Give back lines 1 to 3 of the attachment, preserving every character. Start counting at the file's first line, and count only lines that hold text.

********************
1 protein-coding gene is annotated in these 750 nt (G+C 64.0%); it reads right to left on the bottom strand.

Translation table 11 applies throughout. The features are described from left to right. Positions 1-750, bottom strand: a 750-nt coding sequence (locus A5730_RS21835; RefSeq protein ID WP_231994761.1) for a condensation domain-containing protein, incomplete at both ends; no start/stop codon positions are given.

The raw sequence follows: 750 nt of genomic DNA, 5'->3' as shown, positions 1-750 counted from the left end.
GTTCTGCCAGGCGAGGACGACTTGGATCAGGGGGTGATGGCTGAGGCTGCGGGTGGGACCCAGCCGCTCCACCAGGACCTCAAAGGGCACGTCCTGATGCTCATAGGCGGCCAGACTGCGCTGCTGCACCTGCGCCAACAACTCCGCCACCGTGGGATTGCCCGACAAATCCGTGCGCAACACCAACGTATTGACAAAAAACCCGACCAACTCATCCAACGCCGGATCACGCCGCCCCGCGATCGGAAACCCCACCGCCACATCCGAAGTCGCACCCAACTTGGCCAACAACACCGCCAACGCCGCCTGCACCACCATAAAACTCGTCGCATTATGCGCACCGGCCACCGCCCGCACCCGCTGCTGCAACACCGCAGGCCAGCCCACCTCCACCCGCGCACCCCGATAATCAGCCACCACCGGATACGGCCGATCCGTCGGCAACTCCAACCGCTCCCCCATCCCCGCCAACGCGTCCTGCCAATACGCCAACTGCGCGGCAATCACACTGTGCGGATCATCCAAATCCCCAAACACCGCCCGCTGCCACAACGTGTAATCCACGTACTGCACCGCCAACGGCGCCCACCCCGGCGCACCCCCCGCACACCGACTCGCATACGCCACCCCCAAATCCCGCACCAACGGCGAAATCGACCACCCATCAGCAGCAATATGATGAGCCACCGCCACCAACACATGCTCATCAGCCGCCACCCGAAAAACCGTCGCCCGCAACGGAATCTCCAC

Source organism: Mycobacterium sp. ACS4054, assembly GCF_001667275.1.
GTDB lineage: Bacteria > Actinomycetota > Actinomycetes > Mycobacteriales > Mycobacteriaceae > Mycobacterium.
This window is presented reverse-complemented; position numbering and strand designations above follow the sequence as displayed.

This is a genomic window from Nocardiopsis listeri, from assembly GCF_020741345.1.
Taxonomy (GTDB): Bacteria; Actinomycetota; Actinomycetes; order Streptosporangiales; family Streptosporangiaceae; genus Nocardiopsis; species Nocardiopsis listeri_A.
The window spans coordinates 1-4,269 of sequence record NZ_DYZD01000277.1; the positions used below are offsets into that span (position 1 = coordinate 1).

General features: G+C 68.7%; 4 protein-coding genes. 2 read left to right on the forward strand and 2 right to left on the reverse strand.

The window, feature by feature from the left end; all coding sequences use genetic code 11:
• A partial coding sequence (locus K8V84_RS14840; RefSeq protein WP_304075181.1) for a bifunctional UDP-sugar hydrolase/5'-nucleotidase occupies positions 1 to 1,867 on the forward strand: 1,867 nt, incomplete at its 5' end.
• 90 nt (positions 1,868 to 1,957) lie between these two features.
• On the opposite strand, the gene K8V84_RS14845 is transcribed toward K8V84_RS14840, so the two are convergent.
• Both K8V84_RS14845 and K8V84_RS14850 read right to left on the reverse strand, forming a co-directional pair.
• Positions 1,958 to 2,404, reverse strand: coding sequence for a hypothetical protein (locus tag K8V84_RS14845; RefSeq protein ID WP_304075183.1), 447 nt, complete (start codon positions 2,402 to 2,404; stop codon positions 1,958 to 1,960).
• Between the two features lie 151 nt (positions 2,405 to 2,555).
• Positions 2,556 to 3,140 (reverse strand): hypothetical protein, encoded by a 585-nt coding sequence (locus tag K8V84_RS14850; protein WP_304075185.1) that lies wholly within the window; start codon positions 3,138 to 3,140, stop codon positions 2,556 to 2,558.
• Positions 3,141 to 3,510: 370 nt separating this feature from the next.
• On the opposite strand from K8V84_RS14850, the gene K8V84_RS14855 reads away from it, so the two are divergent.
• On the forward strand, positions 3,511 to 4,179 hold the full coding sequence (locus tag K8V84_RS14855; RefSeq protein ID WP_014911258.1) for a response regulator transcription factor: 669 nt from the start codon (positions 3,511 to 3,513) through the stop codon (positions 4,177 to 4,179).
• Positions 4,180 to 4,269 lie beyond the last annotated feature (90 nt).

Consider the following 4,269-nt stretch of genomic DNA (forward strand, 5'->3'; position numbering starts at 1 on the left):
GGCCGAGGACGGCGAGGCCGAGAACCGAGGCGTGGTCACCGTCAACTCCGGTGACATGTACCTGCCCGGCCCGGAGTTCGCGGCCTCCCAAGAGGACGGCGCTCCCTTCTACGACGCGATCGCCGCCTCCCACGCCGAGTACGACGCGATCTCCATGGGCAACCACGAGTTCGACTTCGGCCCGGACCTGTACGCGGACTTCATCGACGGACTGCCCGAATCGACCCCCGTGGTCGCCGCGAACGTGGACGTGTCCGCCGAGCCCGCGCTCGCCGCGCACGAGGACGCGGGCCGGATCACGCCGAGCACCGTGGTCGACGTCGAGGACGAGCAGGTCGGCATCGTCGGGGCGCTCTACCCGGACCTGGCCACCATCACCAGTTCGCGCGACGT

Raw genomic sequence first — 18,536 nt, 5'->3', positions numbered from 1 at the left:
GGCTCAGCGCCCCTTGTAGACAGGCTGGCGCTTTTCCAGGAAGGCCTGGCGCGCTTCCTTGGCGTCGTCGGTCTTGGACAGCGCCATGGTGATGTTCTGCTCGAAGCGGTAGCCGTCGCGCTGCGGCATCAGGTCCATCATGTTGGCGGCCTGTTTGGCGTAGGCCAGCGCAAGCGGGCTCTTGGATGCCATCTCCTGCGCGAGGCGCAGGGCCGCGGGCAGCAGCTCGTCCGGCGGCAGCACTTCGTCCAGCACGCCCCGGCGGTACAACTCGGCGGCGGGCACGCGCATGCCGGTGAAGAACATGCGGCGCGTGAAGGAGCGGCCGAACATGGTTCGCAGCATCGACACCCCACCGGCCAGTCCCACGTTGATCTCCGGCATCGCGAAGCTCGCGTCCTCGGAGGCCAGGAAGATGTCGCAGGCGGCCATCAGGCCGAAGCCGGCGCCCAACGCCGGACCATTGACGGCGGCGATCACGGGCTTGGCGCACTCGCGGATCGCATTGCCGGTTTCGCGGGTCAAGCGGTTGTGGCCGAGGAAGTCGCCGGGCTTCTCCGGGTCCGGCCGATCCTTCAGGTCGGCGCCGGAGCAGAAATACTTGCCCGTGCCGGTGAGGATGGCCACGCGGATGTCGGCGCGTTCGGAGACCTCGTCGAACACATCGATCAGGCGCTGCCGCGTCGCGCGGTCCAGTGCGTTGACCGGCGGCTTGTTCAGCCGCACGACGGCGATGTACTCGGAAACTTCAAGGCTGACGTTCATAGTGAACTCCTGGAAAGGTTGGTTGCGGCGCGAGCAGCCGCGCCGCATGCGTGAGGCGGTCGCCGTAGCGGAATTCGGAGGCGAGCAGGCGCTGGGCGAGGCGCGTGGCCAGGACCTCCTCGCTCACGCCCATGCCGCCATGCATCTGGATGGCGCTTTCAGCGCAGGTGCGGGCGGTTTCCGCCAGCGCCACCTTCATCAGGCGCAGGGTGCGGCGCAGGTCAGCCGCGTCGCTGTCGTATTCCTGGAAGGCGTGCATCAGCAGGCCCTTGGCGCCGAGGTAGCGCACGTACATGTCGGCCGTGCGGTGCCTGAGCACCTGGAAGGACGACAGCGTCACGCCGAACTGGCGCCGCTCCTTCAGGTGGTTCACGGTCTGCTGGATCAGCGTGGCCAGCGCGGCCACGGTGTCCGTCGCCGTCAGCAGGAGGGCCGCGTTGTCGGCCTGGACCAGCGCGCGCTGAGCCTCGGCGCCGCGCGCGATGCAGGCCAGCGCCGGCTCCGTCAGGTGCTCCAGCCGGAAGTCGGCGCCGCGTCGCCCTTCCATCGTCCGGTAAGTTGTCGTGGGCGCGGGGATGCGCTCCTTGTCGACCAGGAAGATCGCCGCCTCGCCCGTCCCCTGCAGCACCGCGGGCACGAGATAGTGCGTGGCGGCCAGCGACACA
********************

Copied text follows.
1 protein-coding gene is annotated in these 750 nt (G+C 64.0%); it reads right to left on the bottom strand.

Translation table 11 applies throughout. The features are described from left to right. Positions 1-750, bottom strand: a 750-nt coding sequence (locus A5730_RS21835; RefSeq protein ID WP_231994761.1) for a condensation domain-containing protein, incomplete at both ends; no start/stop codon positions are given.

The raw sequence follows: 750 nt of genomic DNA, 5'->3' as shown, positions 1-750 counted from the left end.